3. Plaxico Burress' Game-Winning Touchdown in Super Bowl XLII: Eli Manning not only had to lead one fourth-quarter comeback drive, but he had to do it twice. Of course, he was successful, becoming only the second quarterback in Super Bowl history to accomplish that feat (Joe Montana being the other). The New England Patriots took a 7-3 lead into halftime, and with neither team scoring in the third quarter, the Giants went ahead 10-7 on their first drive of the fourth quarter. With 2:42 left in the game, Tom Brady connected with a wide-open Randy Moss on a six-yard touchdown pass after Corey Webster slipped, to give the Pats a 14-10 cushion. The final, historic drive began on the Giants' 17-yard line. Amani Toomer made a couple of catches, Brandon Jacobs ran for two yards on a fourth-and-one, Asante Samuel missed a sure interception, David Tyree did something or other (see below), Steve Smith caught a third-and-11 pass and went out of bounds at the New England 13 -- all of which set up Burress' heroics. The Giants had four receivers running patterns, with Burress alone on the left side and Ellis Hobbs on him in single coverage. Burress faked out Hobbs with a slant, went to the corner of the end zone and Manning's pass fell into his arms for the winning points. Three incomplete passes and a sack later, the Giants completed one of the greatest upsets in NFL history.

2. Wide Right in Super Bowl XXV: Ok, this wasn't a play made by the Giants, as, although they were involved, they were more innocent bystanders. The Giants' game plan was to control the ball on offense, and on defense, play a physical game with the Buffalo Bills' receivers and put extra defensive backs on the field to try and stymie the high-flying Buffalo aerial attack. And it worked like a charm, as Big Blue set a Super Bowl record for time of possession, having the ball for 40:33 of the game and holding Jim Kelly & Co. to 17 points. The two teams traded field goals before the Bills scored their first touchdown on an 80-yard drive and Bruce Smith sacked Jeff Hostetler in the end zone for a safety. Just before the first half ended, though, the Giants drove 87 yards, with the finishing touch being a 14-yard Hostetler to Stephen Baker touchdown strike. The Giants began the second half with a time-consuming, 75-yard drive, with Ottis Anderson scoring on a one-yard run. The 9:29 drive set a Super Bowl record (which has since been broken by the Giants themselves with their first drive in Super Bowl XLII). Thurman Thomas scored on the first play of the fourth quarter, which was later followed by another long Giant drive (7:32), which resulted in a Matt Bahr field goal and gave the Giants a 20-19 lead. With 2:16 left and on their own 10-yard line, the Bills began their final, fateful (fatal?) drive. Kelly led them to New York's 29-yard line, and with eight seconds left, and many Giant players on the sideline praying and not able to even look for fear of the outcome, Scott Norwood lined up his 47-yard attempt and it sailed right, giving the Giants the victory and forever associating the kicker's name with the phrase "wide right."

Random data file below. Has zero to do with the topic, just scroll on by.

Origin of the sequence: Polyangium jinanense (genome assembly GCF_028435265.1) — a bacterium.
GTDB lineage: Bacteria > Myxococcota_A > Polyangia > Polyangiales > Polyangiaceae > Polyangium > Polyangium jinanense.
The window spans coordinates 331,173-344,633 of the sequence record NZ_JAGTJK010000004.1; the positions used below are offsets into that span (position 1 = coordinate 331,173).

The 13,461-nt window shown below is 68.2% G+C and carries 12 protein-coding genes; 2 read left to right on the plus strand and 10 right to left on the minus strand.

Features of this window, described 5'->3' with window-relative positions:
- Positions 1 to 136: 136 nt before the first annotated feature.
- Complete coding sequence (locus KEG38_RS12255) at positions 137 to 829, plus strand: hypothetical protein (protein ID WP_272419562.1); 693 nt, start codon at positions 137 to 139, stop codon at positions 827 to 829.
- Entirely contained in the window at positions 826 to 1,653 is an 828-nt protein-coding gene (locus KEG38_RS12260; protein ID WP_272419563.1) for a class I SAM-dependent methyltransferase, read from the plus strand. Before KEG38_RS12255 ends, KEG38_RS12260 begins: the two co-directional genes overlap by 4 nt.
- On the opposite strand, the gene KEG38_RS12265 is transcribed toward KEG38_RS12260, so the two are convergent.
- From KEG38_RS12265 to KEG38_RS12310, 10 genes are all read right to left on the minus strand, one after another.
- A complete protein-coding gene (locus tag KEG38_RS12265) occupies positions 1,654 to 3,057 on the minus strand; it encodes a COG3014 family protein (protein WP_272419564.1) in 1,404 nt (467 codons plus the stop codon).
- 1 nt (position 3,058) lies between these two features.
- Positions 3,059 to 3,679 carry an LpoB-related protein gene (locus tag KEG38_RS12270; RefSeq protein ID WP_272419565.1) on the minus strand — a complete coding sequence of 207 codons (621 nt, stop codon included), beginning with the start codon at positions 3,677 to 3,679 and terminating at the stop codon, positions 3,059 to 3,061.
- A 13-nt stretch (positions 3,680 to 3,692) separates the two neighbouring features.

1. David Tyree's Helmet Catch in Super Bowl XLII: Many forget that Tyree was the one who scored the Giants' first touchdown of the game, but who can blame them, since he made arguably the greatest play in Super Bowl history later in the same quarter. With 1:15 left in the game, and the Giants on their own 44-yard line, they were facing a third-and-five -- and they were in trouble. Manning dropped back to pass, and he was quickly swarmed by New England defenders. But somehow, someway, he slipped out of the grasp of Adalius Thomas, Jarvis Green and Richard Seymour as he -- to quote Felix Unger -- scrambled with the "dexterity of a lizard." Manning broke free and heaved the ball back toward the middle of the field. Tyree and Rodney Harrison had a jump-ball for the pigskin, but Tyree leaped just a little higher, trapped the ball against his helmet with one hand and held on to it for his life as the two crashed to the ground, for a 32-yard completion. The Giants ultimately scored, and the rest is football history.